Gigi Amateau’s new young adult novel A Certain Strain of Peculiar starts out compellingly enough. For Mary Harold, we know that life in Virginia has gotten all but unbearable. Pegged “the grossest girl” and forced into exile by her former best friend, the 13-year-old pleads with her mother to return them to Wren, Alabama to be with Mary Harold’s beloved grandmother, Ayma. When Bye refuses to let her go, she takes matters into her own hands.
Life is definitely different in Wren. Mary Harold sets about helping Ayma’s farm manager Bud with chores around the homestead, wrestling cattle and mending fences long broken. In building up her own strength physically, Mary Harold builds herself up emotionally — and all of the fear and anxiety she experienced in Virginia begin to ebb away.
In the process, Mary Harold meets Bud’s children Dixie and Delta, both “special” in their own way. Since their own mama left them for a shot at stardom, Dixie has “become” a horse full-time, and Delta acts out in often reprehensible ways. Mary Harold befriends Dixie and occasionally clobbers Delta, and the lessons she learns from both are significant — namely, the nature of true friendship.
So I enjoyed A Certain Strain of Peculiar — it was a quick read full of wonderful imagery. Told from Mary Harold’s point of view, it’s a very “internal” book — full of descriptions and her inner monologues, and not a lot of dialogue. That didn’t really bother me so much, but sometimes it felt a little slow. That’s where my ache for “compelling literature” started acting up.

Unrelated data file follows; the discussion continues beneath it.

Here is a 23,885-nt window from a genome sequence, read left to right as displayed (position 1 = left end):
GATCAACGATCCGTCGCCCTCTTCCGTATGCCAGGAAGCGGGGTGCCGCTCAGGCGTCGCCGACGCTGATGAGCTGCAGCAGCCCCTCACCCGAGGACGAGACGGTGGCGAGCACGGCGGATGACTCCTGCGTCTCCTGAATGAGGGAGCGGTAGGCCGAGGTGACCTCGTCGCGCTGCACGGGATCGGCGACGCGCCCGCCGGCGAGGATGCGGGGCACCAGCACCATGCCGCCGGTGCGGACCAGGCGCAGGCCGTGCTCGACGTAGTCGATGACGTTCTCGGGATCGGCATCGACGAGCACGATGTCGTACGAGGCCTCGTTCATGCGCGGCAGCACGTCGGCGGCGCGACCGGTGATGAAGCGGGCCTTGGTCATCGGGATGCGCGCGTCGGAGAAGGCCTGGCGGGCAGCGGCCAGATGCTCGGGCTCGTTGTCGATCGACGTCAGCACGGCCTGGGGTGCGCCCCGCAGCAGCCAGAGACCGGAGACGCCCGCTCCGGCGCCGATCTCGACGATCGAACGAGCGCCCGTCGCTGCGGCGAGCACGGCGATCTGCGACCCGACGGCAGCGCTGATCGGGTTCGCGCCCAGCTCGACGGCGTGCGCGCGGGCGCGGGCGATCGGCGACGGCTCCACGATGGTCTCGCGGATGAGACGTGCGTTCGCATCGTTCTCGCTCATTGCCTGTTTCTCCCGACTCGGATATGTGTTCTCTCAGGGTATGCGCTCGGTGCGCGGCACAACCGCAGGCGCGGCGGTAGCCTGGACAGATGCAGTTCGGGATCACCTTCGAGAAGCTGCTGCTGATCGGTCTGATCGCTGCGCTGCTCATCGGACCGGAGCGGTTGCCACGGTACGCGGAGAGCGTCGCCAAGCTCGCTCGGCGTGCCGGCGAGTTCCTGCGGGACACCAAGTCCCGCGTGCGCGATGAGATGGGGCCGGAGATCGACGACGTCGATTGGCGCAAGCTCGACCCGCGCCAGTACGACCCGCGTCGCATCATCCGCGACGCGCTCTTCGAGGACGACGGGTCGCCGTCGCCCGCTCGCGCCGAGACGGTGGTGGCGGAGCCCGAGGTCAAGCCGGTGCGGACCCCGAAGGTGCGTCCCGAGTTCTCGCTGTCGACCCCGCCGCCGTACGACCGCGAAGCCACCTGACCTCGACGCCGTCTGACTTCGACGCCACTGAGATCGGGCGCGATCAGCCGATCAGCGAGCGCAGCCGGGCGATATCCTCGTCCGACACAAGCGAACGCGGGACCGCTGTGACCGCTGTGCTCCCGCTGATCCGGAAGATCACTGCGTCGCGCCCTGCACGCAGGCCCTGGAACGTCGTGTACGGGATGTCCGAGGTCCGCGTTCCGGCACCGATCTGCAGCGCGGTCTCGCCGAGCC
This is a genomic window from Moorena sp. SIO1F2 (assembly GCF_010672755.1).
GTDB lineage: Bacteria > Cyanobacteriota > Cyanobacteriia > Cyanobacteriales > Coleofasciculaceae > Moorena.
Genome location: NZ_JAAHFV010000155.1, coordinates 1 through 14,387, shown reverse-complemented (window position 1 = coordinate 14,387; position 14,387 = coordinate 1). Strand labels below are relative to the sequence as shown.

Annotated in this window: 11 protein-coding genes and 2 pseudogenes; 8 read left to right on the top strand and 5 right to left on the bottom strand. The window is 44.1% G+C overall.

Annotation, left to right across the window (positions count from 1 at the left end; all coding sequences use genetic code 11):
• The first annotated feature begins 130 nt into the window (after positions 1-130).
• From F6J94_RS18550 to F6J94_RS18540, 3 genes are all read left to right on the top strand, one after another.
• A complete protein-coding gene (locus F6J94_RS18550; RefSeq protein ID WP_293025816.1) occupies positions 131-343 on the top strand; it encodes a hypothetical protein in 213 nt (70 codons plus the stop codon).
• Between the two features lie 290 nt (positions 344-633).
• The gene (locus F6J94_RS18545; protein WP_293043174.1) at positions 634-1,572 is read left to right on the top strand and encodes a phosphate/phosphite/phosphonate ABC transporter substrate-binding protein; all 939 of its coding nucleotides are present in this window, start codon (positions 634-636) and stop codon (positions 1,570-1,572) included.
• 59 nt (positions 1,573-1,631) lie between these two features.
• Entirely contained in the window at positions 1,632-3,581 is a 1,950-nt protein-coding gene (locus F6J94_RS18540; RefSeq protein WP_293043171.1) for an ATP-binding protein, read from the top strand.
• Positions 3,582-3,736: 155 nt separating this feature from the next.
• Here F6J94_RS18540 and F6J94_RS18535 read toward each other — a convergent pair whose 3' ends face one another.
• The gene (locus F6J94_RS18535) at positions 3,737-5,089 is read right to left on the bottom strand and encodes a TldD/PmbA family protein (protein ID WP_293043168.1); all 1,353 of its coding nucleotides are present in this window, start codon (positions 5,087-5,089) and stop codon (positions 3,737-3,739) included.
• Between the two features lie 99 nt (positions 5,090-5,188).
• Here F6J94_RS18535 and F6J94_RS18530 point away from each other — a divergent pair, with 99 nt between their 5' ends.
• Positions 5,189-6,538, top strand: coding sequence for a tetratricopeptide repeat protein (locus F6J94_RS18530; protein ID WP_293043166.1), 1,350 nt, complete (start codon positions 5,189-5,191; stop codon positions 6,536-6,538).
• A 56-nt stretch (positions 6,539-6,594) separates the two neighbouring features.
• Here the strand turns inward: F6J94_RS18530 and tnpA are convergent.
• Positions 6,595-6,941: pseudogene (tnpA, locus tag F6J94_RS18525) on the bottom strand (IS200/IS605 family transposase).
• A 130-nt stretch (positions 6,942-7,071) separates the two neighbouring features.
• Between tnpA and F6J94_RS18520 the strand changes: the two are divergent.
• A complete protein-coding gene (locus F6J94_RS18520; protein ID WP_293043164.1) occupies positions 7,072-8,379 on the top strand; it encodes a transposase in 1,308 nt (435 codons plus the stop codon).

Of every facet of the book, my favorite had to be watching Mary Harold morph from a completely frightened, insecure girl to a brave, strong and tanned young woman, someone secure in her own skin and confident enough to take on anything or anyone — from facing her own crippling panic attacks to standing up for weaker students bullied around by the unsavory Gil.
Mary Harold’s relationship with her mother was very strong and inspiring, and I loved that about it, too. What I missed was a little more back story on Bye, her mom — we know she was a hellraiser who got pregnant young and left town for good. But she doesn’t seem that way at all now. She’s deeply connected to nature, a theme that really is the cornerstone of the novel — the connection to the living things around us, animate and inanimate. Local rivers are a lifeblood for Ayma, Mary Harold and Bye, and the descriptions of nature were great.
There were some moments in the novel that really made my skin crawl — a few disturbing scenes involving Delta’s behavior. If I were young, they might have given me nightmares . . . the build-up to them was a little sudden and intense. They were important to the story, no doubt, but I felt a little uneasy reading after that. When something scary takes me by surprise, it’s hard for me to relax again.
Regardless, Amateau has a very clear and wonderful voice — and I recommend her coming-of-age novel. Teen readers might enjoy it even more than I did, but I liked getting to know the residents of Wren . . . and wish Mary Harold well!
3.5 out of 5!